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When it comes to my travel plans, I like to be organized and I like to plan ahead and that’s why even though we’re not yet into October, I’ve already spent a couple of months contemplating my travel options for 2023. It’s also why I’ve already made a number of bookings for travel deep into next year. One of those bookings is a tier point run and in this post, I’ll explain what a tier point run is, why I’ve decided that a tier point run is necessary, and what I’ve booked.
What is a tier point run?
Although I spent over a decade with American Airlines AAdvantage as my primary airline loyalty program, the last six years have seen me focusing on the British Airways Executive Club and the Executive Club awards elite status based on how many “tier points” a flyer earns in a membership year.
A “tier point run” is a booking made in which the flyer’s primary purpose is to maximize the number of tier points they earn so that they have a better chance of earning elite status, improving their elite status, or requalifying for elite status for another year.
Often, tier point runs are taken purely for the sake of earning tier points with little thought given to the cities/countries being visited because people booking tier point runs usually want to earn as many tier points as possible while also minimizing the amount of time they spend away from home.
Why I booked a tier point run
I get great value out of my British Airways Gold Elite status and a review of my potential travel schedule in 2023 revealed that I am unlikely to qualify for that status without a tier point run.
What’s different next year?
Usually, I have no trouble earning British Airways Gold status organically, but my travel patterns are going to be different next year.
Unlike previous years, I’m not going to have many opportunities to fly in the 3rd and 4th quarters of 2023, and that will leave me with just 6 months in which to earn the tier points that I would normally take 12 months to earn.
Also, the absence of any great value Qatar Airways fares between Europe and Asia (where have they all gone?!) means that I cannot simply incorporate a super-cheap Business Class Europe-Doha-Asia trip into my regular schedule and pick up 560 tier points without breaking a sweat (or the bank). I’ll be picking up tier points courtesy of some good Finnair deals to Asia, but I’m not picking them up at anywhere near the rate that I’d be earning them if Qatar Airways was offering great fares.
With just 6 months in which to earn the 1,500 tier points needed for British Airways Gold status and no sign that Qatar Airways will be bringing back any of its legendary Business Class deals to Asia, a tier point run seems almost unavoidable.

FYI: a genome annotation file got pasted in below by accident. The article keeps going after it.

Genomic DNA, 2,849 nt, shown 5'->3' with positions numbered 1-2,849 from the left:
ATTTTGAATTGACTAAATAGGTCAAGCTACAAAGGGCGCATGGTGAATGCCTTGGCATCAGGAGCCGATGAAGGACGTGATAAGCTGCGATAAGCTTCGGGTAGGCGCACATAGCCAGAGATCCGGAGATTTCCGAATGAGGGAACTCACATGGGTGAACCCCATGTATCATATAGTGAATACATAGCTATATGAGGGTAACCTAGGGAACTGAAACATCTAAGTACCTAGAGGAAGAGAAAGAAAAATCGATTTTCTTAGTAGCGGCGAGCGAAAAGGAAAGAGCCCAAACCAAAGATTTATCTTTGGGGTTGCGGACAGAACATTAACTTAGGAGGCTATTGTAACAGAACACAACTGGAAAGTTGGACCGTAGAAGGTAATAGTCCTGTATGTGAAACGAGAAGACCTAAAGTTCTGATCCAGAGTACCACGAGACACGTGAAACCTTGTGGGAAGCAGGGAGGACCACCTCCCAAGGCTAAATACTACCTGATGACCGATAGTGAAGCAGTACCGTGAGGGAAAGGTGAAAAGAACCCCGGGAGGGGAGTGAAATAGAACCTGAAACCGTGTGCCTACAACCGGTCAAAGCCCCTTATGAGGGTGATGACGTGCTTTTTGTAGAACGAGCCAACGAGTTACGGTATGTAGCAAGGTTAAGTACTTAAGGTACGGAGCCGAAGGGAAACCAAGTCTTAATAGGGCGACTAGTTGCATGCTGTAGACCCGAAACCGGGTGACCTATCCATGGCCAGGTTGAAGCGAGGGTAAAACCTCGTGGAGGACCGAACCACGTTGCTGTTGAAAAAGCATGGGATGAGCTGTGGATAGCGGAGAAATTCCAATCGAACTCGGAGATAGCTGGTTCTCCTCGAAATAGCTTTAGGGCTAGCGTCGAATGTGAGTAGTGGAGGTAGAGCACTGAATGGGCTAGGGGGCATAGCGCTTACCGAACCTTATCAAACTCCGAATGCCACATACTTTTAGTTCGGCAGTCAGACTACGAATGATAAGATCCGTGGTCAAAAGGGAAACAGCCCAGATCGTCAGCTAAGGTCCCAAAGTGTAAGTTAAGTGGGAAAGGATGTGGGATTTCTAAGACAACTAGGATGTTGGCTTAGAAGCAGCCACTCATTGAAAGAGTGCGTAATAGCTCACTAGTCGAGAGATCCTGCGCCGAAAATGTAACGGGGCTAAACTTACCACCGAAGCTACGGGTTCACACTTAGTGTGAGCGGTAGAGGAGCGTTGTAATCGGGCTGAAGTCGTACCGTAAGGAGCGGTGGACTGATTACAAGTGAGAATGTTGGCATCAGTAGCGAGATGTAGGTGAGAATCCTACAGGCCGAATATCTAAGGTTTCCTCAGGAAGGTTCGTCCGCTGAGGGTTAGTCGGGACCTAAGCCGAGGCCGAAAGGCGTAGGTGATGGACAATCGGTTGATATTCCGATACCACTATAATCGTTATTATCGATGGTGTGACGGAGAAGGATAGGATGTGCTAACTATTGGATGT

Why I value British Airways Gold Elite status
There are a number of reasons why I enjoy having Gold Elite status, but if I put aside the reasons centered around things that are simply “nice to have” and which are not really key, I’m left with 4 ways in which this status makes life better and/or cheaper for me.
- It gives me American Airlines lounge access when I’m flying within the US regardless of what cabin I’m flying in. That saves me from having to buy an Admirals Club membership or from having to spend annual_fees (was $450 at the time of writing) on the card_name (which offers Admirals Club membership as a benefit).
- Because I mostly book my long-haul flights with cash and because most of my short-haul bookings are reward bookings, Avios is my primary airline currency (a great currency for short-haul bookings) and Gold elite status ensures that I earn a 100% Avios bonus when I fly with British Airways. As I spend Avios almost as quickly as I earn them (to save on expensive fares that I would otherwise have to pay for with cash), that’s a very useful benefit for me to have.
- Gold status opens up extra short-haul Reward Flight availability and because I frequently fly on intra-Europe routes that get ludicrously expensive when schools are on vacation, this extra award availability saves me a lot of money every year (conservatively, I estimate that I save at least $1,000/year thanks to the expanded award availability that BA Gold elite status offers).
- Mostly, I get treated very well when I have to call British Airways to get things changed or sorted out. My hold times are rarely annoyingly long and even during the height of the pandemic when a lot of people were having no end of problems with British Airways, my experiences were, on the whole, good. I value not having my time wasted (while on hold) and having agents who always seem keen to help and I’m not sure that would be the case if I drop down to a lower tier.
For some, those reasons would not be enough to persuade them to go the extra mile to keep hold of Gold elite status, but after having thought things through, a tier point run made sense for me.
My tier point run